Thoughts from Doug Knox.
Righteousness and Evil in the Las Vegas Shooting
A Heinous, Hateful Act
I first heard about the Las Vegas shooting Monday morning when I was about to go out to exercise. Patty sat on the couch, scrolling through news headlines on the Web. I listened numbly as she recited the details about what had happened—the concert, the size of the crowd, the shooter, the speculation that this might be the largest mass murder in the history of the United States.
My first thought was that this required prayer, but I have found myself unable to pray. The reasons are simple. On the one hand, the act is just too personal for me to fathom. A bomb would be one thing—remote detonated and impersonal. But a shooter armed with modified semiautomatic rifles spraying military grade shells into a crowd of twenty-two thousand? How can a single human being commit such barbarism?
The other reason that I was unable to pray is that the shooter has died by his own hand. In committing suicide before police could arrest him, he cut off any way to pray for justice. I simply do not know what to say on behalf of the victims’ families. The usual responses are platitudes. They have no way to find comfort.
A Worshiper’s Response to Evil
Psalm 11 offers a glimpse into to evil on this scale. It is a Psalm of David and unfolds in two parts. In the first section, the wicked have mowed down the righteous and cut off any possible recourse for justice. They are unstoppable. The situation is so severe that someone has given David counsel to count his losses and flee. Here is what David writes about the situation.
In the LORD I take refuge;
how can you say to my soul,
“Flee like a bird to your mountain,
for behold, the wicked bend the bow;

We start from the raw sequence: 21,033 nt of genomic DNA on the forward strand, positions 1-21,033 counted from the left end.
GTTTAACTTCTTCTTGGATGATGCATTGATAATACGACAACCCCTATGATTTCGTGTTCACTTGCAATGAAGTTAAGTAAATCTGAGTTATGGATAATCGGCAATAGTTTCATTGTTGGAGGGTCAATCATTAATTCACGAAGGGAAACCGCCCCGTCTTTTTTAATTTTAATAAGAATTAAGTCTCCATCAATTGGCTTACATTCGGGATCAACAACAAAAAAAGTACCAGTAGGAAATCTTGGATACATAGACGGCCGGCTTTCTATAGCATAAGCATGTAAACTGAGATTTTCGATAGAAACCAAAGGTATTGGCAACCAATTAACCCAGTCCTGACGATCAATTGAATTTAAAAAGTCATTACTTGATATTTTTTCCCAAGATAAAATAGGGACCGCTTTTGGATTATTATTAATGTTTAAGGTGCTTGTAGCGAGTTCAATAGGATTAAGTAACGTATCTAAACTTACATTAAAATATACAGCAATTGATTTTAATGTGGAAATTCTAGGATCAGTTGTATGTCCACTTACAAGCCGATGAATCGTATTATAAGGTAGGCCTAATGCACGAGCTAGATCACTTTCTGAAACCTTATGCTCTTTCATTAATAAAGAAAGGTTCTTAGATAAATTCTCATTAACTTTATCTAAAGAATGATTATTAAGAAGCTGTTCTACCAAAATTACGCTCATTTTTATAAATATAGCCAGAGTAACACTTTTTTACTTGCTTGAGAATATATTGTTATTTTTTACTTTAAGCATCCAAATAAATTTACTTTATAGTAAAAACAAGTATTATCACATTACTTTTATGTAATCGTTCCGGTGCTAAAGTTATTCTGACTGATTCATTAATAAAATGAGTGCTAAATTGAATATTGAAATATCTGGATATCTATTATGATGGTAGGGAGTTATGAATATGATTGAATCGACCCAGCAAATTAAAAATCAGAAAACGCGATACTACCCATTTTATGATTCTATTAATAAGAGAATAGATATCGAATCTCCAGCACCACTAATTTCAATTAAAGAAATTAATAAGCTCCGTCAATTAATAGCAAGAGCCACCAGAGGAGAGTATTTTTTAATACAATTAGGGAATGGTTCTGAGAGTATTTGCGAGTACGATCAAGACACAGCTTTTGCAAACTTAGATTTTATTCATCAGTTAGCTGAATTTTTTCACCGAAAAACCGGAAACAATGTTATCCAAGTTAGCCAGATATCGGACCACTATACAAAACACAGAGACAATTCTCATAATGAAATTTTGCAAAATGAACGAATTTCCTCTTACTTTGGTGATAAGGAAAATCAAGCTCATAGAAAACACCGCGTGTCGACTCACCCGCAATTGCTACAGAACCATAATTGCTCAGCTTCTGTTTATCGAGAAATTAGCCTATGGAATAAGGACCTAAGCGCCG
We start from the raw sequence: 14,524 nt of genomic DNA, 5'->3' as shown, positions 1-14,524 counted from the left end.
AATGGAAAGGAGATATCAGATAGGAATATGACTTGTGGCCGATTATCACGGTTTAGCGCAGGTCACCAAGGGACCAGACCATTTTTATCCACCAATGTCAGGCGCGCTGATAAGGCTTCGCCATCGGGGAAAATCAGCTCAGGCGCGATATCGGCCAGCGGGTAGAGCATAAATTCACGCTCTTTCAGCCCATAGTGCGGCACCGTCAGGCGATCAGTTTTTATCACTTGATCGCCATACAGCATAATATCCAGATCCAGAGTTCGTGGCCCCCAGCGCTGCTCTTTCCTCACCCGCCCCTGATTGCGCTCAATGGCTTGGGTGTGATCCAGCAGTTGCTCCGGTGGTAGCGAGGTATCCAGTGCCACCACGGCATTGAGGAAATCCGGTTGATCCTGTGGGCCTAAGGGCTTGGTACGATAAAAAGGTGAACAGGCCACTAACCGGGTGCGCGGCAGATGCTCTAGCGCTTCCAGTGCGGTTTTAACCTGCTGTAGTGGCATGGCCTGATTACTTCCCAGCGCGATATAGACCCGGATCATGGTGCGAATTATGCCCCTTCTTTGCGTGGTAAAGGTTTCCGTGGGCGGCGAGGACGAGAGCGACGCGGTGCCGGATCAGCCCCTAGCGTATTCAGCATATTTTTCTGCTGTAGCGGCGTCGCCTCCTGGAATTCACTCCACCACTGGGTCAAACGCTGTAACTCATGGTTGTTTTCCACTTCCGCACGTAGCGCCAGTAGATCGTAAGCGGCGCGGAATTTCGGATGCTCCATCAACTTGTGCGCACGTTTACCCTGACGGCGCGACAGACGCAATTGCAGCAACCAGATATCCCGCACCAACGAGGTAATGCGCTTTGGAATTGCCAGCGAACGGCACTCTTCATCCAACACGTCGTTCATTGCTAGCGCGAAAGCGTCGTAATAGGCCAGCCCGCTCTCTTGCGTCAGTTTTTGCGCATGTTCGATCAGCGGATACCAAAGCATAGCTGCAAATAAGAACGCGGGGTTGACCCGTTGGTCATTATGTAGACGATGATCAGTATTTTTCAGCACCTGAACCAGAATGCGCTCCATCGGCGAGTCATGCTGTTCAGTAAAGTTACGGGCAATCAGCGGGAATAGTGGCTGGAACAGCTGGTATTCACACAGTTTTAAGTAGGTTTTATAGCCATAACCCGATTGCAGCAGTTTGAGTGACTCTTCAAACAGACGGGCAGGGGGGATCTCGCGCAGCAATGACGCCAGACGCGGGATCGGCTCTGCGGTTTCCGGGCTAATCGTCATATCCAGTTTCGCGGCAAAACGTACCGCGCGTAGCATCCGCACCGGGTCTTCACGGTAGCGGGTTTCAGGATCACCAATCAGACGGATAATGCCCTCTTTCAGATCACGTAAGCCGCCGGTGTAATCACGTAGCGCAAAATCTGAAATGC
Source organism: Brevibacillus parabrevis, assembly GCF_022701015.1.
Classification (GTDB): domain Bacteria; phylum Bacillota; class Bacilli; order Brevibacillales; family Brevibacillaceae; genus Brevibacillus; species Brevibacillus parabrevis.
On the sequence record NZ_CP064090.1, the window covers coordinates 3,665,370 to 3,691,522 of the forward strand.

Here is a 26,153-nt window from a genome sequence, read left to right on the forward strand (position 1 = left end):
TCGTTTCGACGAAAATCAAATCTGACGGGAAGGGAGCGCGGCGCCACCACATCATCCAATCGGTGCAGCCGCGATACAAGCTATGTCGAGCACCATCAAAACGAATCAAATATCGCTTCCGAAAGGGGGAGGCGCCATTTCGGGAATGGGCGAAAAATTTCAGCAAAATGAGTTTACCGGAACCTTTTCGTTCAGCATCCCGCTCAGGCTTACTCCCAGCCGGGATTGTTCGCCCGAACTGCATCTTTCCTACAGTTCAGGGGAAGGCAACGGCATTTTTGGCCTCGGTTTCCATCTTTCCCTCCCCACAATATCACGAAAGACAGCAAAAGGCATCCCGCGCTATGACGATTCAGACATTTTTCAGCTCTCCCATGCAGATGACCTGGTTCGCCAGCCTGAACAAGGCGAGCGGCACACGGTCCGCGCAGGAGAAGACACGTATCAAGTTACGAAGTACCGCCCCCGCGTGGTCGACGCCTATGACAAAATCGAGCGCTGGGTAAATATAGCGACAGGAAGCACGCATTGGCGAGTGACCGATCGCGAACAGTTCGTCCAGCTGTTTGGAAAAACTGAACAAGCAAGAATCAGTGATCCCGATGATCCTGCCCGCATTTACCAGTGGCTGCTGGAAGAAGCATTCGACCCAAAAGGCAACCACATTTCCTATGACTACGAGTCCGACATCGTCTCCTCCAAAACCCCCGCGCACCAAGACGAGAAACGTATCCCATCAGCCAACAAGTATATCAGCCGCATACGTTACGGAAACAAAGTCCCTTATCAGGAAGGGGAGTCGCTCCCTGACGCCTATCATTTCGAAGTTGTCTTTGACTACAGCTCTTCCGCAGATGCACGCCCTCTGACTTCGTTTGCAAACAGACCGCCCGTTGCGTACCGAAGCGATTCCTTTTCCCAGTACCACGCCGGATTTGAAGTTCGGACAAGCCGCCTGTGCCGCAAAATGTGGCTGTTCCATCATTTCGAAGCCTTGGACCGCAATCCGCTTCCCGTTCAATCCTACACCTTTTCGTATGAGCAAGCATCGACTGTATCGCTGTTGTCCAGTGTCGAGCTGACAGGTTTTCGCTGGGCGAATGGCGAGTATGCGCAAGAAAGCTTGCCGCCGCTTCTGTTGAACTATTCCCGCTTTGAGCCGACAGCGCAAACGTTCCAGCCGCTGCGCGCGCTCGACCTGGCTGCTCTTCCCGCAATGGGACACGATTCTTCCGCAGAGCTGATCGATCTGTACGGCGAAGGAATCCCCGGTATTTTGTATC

they have fitted their arrow to the string
to shoot in the dark at the upright in heart;
if the foundations are destroyed,
what can the righteous do?”
David’s circumstances are eerily similar to ours. A sniper has taken modern weapons to shoot in the dark at those who had no more agenda than to enjoy a country music concert. He placed innocent people in a trap. We feel like David. Our moral foundations are in limbo, and we are helpless.
The words, “If the foundations are destroyed, what can the righteous do?” represent our situation as much as David’s.
The advice to give up, however, is the counsel of despair, and David refuses to cave. He may be helpless, but he knows that God is not. His reply reflects a deeper point of view.
The LORD is in his holy temple;
the LORD’s throne is in heaven;
his eyes see, his eyelids test the children of man.
The LORD tests the righteous
but his soul hates the wicked and the one who does violence.
These words speak as strongly to us as they did to David. Stephen Paddock may have circumvented legal justice, but he cannot escape the judge of the cosmos.
Long before the mass shootings or the injustices that David experienced, the Lord established his right to judge. No one can thwart his plan, even by suicide, because his right to judge extends beyond the grave. The psalm concludes with these words:
Let [God] rain coals on the wicked;
fire and sulfur and a scorching wind shall be the portion of their cup.
For the LORD is righteous;
he loves righteous deeds;
the upright shall behold his face.
A Furious End for the Wicked
The psalm understands two crucial truths. First, the Lord is righteous—not just passively as a good God, but actively as the judge of the living and the dead. He has set his mission to judge the wicked. When David called for fire, sulfur, and a scorching wind to greet the wicked, he meant it metaphorically. The man who committed indiscriminate mass murder Sunday night now experiences these things literally.
Stephen Paddock may have circumvented human justice, but he could not outdistance his Creator. God, the righteous Judge, has acted gloriously in introducing this mass murderer to his eternal state. Stephen’s Paddock thought he would escape with his suicide. His torment transcends whatever satisfaction he must have anticipated.
A Glorious End for the Righteous
The second conclusion anticipates the hope that we have as believers. The psalm concludes with the words, “The upright shall behold his face.” The Old Testament, saints looked forward to the day that they would be able to fellowship with their God with joy.
The New Testament gives us a fuller revelation into our future with the Lord. We will be made perfect in anticipation for eternity. Evil in the world will be eliminated once for all, and a new heavens and earth will wait for us. God himself will wipe the tears from our eyes. Those who mourn now will see with redeemed eyes and rejoice at God’s plan that uses even heinous acts to show his glory.